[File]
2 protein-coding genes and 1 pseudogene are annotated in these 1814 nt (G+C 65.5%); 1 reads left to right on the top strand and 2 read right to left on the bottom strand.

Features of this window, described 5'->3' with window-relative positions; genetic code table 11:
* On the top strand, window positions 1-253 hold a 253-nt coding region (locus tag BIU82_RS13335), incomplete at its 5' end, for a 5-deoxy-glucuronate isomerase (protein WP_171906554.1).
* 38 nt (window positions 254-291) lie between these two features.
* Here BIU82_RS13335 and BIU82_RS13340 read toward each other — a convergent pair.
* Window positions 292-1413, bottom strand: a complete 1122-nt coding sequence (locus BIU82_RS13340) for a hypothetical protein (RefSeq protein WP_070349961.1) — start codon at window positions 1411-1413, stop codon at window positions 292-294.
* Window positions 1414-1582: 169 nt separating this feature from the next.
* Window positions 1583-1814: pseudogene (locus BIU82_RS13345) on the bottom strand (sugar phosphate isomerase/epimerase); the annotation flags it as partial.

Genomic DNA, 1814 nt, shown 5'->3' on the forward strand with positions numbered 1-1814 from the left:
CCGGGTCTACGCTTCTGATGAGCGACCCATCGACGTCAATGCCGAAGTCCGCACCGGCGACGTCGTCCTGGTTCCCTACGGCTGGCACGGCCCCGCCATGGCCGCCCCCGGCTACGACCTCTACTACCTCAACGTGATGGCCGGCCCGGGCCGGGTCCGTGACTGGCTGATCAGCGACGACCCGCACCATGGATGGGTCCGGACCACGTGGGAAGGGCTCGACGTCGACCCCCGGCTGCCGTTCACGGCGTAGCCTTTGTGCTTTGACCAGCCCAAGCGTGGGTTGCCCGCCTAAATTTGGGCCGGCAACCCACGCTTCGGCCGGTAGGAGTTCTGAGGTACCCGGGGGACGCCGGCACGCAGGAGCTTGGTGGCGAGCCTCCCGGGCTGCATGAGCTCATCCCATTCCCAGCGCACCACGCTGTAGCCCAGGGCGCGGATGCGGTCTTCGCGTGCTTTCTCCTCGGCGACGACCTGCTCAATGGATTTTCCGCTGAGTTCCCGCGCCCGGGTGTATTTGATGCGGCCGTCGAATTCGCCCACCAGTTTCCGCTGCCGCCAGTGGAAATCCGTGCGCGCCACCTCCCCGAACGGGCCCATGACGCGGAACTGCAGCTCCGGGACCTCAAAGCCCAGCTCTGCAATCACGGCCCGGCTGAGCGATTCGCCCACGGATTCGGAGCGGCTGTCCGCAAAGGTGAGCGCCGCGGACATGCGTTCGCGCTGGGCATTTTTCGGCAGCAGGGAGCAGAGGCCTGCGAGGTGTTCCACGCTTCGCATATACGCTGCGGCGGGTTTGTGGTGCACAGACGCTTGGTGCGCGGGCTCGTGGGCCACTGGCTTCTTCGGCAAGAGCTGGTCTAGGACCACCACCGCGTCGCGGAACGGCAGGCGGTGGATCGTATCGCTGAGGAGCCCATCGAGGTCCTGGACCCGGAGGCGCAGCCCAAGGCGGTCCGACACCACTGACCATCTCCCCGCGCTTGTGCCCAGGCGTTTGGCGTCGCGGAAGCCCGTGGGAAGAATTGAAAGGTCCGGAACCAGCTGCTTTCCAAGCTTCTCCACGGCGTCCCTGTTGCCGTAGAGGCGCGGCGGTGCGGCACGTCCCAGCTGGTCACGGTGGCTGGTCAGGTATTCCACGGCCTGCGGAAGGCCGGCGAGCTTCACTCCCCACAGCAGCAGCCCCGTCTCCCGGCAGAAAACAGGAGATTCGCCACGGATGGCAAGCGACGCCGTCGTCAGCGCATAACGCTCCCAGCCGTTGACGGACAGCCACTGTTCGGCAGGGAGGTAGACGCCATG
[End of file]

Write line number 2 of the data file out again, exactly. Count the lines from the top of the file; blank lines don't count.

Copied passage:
Features of this window, described 5'->3' with window-relative positions; genetic code table 11: